Institutional Engineering

Author: 
Randal C. Picker

Convocation Address

June 13, 2008

Congratulations. Welcome. Welcome to the profession of law. Welcome also to the family and friends who have joined us today who have helped to make this day possible.

I want to talk about ice. On a day like today, I don’t know if that is cruel or optimistic. If we graph the states of water on the y-axis against temperature on the x-axis, we will see a well-known pattern. For substantial temperature ranges, we see no changes at all. Water remains solid—ice—below 32°F; between 32°F and 212°F it exists as liquid; and above 212°F it becomes a gas, steam. Over very narrow temperature regions, as we move from 31°F to 33°F and again from 211°F to 213°F, we see sharp changes in state. These are phase transitions.

That is what I want to talk about today. I have studied phase transitions of this sort professionally in computer simulations that I did on game theory and the law. I was trying to get a sense of where individuals could order their affairs sensibly and where they might get stuck in inferior outcomes. In doing that research, I found emerging exactly the sharp phase transitions we see in water. That is the joy of discovery and it happens every day in academic institutions. New ideas, new thoughts, new discoveries, those are one of the essential tasks of universities and our Law School in particular.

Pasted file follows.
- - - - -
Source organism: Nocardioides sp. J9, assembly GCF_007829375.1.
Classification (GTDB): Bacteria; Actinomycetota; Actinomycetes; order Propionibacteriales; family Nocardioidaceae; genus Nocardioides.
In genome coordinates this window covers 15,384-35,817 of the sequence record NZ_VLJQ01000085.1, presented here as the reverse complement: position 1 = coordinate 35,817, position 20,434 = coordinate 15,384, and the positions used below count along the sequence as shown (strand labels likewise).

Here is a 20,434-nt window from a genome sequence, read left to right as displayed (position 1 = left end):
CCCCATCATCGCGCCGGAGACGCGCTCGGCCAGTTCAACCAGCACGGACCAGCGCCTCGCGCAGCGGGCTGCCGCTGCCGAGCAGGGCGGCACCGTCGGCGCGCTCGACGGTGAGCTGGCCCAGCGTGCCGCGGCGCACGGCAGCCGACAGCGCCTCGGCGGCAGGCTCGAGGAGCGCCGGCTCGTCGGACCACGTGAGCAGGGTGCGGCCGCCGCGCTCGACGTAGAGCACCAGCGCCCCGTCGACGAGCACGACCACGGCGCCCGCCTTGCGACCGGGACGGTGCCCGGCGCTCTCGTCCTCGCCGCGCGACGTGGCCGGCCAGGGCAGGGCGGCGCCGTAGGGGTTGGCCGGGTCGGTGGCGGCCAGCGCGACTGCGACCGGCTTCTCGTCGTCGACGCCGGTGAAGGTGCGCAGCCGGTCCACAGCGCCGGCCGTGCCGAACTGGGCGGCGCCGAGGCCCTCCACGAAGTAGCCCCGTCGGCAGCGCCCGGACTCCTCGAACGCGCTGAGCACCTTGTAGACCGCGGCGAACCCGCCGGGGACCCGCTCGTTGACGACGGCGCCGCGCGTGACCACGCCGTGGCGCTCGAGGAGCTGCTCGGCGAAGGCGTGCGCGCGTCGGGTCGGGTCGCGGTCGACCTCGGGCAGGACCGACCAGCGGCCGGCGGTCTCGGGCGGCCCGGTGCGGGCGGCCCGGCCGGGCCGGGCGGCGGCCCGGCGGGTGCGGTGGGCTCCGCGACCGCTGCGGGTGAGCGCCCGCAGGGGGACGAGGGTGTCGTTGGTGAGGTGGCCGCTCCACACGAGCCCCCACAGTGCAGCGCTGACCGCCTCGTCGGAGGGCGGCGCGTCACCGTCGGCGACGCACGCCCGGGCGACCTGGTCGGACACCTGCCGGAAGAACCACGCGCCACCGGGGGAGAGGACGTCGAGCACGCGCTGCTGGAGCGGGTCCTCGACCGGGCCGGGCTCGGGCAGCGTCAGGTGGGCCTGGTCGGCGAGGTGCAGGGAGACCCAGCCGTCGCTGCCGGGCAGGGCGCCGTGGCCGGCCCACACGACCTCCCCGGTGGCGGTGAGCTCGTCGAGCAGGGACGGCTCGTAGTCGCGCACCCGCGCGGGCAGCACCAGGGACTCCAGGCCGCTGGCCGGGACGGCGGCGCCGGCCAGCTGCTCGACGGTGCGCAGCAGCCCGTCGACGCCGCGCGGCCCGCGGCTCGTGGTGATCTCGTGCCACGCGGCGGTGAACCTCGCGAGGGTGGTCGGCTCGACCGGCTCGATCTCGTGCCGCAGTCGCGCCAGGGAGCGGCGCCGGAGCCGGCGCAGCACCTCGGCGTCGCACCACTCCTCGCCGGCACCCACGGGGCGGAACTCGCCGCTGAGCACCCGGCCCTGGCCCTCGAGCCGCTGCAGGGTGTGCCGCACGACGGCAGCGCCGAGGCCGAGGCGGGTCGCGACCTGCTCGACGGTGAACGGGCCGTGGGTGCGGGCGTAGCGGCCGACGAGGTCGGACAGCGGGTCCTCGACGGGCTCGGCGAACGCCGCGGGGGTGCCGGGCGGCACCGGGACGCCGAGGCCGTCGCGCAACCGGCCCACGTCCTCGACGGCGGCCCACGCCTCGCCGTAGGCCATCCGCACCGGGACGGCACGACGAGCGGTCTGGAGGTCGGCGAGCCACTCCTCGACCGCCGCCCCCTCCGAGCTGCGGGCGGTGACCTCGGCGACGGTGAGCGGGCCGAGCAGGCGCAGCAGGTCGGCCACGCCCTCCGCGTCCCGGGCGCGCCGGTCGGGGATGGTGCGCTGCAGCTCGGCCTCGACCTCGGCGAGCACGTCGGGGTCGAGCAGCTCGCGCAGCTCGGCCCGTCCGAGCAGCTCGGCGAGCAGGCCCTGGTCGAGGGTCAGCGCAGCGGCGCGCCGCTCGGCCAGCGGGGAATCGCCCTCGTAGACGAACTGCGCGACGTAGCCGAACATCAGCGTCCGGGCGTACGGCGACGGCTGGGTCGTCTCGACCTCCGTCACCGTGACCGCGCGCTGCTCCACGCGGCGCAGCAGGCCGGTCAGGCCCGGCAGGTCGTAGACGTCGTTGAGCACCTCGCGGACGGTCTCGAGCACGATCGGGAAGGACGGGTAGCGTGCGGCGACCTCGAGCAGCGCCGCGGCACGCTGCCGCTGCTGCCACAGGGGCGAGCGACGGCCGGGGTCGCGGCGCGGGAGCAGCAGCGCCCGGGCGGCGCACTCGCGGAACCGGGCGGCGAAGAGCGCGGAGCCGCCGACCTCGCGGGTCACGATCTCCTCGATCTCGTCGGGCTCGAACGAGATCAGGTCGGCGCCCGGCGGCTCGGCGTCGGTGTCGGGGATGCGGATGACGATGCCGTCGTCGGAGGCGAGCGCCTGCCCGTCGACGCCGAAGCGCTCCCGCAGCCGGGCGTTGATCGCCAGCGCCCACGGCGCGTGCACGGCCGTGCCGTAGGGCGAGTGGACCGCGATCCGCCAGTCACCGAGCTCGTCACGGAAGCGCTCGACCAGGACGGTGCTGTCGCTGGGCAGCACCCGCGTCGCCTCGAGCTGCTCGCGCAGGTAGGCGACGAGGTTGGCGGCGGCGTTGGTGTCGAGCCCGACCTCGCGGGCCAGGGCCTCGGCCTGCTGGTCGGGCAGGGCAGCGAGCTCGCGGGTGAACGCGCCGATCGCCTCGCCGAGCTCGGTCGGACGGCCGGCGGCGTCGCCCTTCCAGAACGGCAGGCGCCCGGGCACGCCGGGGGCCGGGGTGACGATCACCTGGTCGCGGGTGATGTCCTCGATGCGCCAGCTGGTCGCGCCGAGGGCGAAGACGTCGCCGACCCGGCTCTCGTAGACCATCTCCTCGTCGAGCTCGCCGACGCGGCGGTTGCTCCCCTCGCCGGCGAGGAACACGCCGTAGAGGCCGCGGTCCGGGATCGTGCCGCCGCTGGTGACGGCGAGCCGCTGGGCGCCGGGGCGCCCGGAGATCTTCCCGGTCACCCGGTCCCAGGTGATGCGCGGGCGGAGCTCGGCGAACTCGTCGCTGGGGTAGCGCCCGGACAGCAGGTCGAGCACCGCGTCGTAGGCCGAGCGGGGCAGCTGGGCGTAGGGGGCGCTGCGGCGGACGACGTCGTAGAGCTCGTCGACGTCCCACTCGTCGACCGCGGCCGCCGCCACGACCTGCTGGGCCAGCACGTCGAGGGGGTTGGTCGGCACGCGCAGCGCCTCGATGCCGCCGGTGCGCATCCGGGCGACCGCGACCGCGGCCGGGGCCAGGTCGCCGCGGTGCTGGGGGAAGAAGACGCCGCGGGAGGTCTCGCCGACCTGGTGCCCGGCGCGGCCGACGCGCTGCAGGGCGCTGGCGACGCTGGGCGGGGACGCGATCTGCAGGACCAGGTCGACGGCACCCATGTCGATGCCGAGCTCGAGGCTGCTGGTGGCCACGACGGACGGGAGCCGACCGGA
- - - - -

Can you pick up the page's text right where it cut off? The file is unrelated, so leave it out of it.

But I have been studying phase transitions this week in a more directly empirical way. I have three kids and two of them had graduations this week. I went to my son Adam’s eighth grade graduation on Tuesday and that was an appropriately modest affair. Yesterday, I was here attending my son Ben’s high school graduation. Ben was born roughly two weeks before I started teaching at the Law School. High school graduation is a more substantial transition point, but the business of college—day-to-day learning in the classroom—is very much what he has done since he started nursery school a block away from here many years ago.

That is what makes this graduation so different, as this commemorates what is now the start of a sharp phase transition. For most of your lives, you have gone to school each day. The actual mix of your day has changed somewhat over time.We don’t have recess at the Law School—fire alarms going off in the middle of class don’t count really—and very few nursery school teachers use the Socratic method, though maybe they should.

Think about it: for the last two decades, each day you have dedicated yourselves to the task of classroom learning. Today, for most of you at least, you have completed that phase.We should commemorate and celebrate that change. Graduating from the University of Chicago Law School is a substantial accomplishment. It is important that we capture that moment and appreciate all the hard work that you and your families have done to reach this point.

But we do more than that today, and this is the nature of the phase transition. For as we celebrate the end of the first phase, we now start the second. We produce two things at the Law School: ideas and students. For the faculty, today is product launch day, a day on which we send out into the world great students ready to become great lawyers.

I think that we are pretty good at product launches at the Law School. One part of a product launch is showbiz and razzmatazz.Watch Steve Jobs do a product launch.

Graduation is usually a very nice day, the hooding ceremony gives us a chance to come together as a group, and the party afterwards—this year in our newly completed space—is a chance to talk and reflect on the day. I graduated from our Law School in 1985. One of my favorite photographs is a picture of my wife Gretchen and me, arm in arm, at the post-graduation party at the Law School.